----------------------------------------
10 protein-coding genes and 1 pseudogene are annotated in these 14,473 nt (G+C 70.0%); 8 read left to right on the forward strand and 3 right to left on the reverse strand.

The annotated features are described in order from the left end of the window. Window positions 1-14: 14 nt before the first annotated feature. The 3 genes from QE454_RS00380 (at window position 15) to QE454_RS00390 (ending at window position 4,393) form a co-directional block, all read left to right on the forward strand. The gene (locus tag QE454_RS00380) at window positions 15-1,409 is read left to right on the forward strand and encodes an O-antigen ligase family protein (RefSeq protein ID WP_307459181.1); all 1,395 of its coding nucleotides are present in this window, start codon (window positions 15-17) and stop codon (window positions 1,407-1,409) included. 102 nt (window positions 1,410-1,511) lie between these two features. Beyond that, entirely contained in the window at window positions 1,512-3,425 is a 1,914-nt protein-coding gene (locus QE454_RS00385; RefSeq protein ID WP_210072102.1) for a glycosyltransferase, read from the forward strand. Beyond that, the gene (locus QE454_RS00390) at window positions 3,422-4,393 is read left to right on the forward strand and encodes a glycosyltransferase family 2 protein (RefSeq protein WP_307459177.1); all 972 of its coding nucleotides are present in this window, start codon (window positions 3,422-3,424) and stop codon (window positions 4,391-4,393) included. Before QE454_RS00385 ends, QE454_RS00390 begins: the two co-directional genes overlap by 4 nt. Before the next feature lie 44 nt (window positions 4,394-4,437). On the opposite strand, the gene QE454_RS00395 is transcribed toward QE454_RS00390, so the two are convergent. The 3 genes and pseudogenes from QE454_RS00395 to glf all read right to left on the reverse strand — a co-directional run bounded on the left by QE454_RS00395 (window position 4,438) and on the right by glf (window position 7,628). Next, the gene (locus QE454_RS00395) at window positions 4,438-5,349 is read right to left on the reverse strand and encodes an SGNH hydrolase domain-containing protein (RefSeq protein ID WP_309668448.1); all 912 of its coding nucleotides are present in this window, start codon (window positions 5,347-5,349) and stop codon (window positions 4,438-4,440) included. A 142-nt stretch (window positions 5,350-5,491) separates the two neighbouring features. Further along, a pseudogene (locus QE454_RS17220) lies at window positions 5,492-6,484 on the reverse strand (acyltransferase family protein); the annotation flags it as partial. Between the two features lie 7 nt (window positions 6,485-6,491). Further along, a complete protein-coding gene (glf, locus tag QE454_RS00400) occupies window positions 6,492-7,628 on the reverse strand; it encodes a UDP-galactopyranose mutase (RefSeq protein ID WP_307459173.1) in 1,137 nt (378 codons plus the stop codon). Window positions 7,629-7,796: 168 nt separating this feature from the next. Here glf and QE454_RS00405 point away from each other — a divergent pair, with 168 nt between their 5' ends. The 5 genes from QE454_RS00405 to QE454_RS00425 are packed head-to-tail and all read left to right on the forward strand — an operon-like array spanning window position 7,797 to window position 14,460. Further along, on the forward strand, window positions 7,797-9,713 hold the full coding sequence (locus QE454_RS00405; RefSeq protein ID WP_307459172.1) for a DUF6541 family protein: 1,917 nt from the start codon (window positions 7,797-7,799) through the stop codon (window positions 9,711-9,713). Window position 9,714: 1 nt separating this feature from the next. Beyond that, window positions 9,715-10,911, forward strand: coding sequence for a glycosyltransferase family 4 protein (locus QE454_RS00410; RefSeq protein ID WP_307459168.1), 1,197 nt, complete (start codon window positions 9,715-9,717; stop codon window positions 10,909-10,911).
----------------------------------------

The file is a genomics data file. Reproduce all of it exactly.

10 protein-coding genes and 1 pseudogene are annotated in these 14,473 nt (G+C 70.0%); 8 read left to right on the forward strand and 3 right to left on the reverse strand.

The annotated features are described in order from the left end of the window. Window positions 1-14: 14 nt before the first annotated feature. The 3 genes from QE454_RS00380 (at window position 15) to QE454_RS00390 (ending at window position 4,393) form a co-directional block, all read left to right on the forward strand. The gene (locus tag QE454_RS00380) at window positions 15-1,409 is read left to right on the forward strand and encodes an O-antigen ligase family protein (RefSeq protein ID WP_307459181.1); all 1,395 of its coding nucleotides are present in this window, start codon (window positions 15-17) and stop codon (window positions 1,407-1,409) included. 102 nt (window positions 1,410-1,511) lie between these two features. Beyond that, entirely contained in the window at window positions 1,512-3,425 is a 1,914-nt protein-coding gene (locus QE454_RS00385; RefSeq protein ID WP_210072102.1) for a glycosyltransferase, read from the forward strand. Beyond that, the gene (locus QE454_RS00390) at window positions 3,422-4,393 is read left to right on the forward strand and encodes a glycosyltransferase family 2 protein (RefSeq protein WP_307459177.1); all 972 of its coding nucleotides are present in this window, start codon (window positions 3,422-3,424) and stop codon (window positions 4,391-4,393) included. Before QE454_RS00385 ends, QE454_RS00390 begins: the two co-directional genes overlap by 4 nt. Before the next feature lie 44 nt (window positions 4,394-4,437). On the opposite strand, the gene QE454_RS00395 is transcribed toward QE454_RS00390, so the two are convergent. The 3 genes and pseudogenes from QE454_RS00395 to glf all read right to left on the reverse strand — a co-directional run bounded on the left by QE454_RS00395 (window position 4,438) and on the right by glf (window position 7,628). Next, the gene (locus QE454_RS00395) at window positions 4,438-5,349 is read right to left on the reverse strand and encodes an SGNH hydrolase domain-containing protein (RefSeq protein ID WP_309668448.1); all 912 of its coding nucleotides are present in this window, start codon (window positions 5,347-5,349) and stop codon (window positions 4,438-4,440) included. A 142-nt stretch (window positions 5,350-5,491) separates the two neighbouring features. Further along, a pseudogene (locus QE454_RS17220) lies at window positions 5,492-6,484 on the reverse strand (acyltransferase family protein); the annotation flags it as partial. Between the two features lie 7 nt (window positions 6,485-6,491). Further along, a complete protein-coding gene (glf, locus tag QE454_RS00400) occupies window positions 6,492-7,628 on the reverse strand; it encodes a UDP-galactopyranose mutase (RefSeq protein ID WP_307459173.1) in 1,137 nt (378 codons plus the stop codon). Window positions 7,629-7,796: 168 nt separating this feature from the next. Here glf and QE454_RS00405 point away from each other — a divergent pair, with 168 nt between their 5' ends. The 5 genes from QE454_RS00405 to QE454_RS00425 are packed head-to-tail and all read left to right on the forward strand — an operon-like array spanning window position 7,797 to window position 14,460. Further along, on the forward strand, window positions 7,797-9,713 hold the full coding sequence (locus QE454_RS00405; RefSeq protein ID WP_307459172.1) for a DUF6541 family protein: 1,917 nt from the start codon (window positions 7,797-7,799) through the stop codon (window positions 9,711-9,713). Window position 9,714: 1 nt separating this feature from the next. Beyond that, window positions 9,715-10,911, forward strand: coding sequence for a glycosyltransferase family 4 protein (locus QE454_RS00410; RefSeq protein ID WP_307459168.1), 1,197 nt, complete (start codon window positions 9,715-9,717; stop codon window positions 10,909-10,911).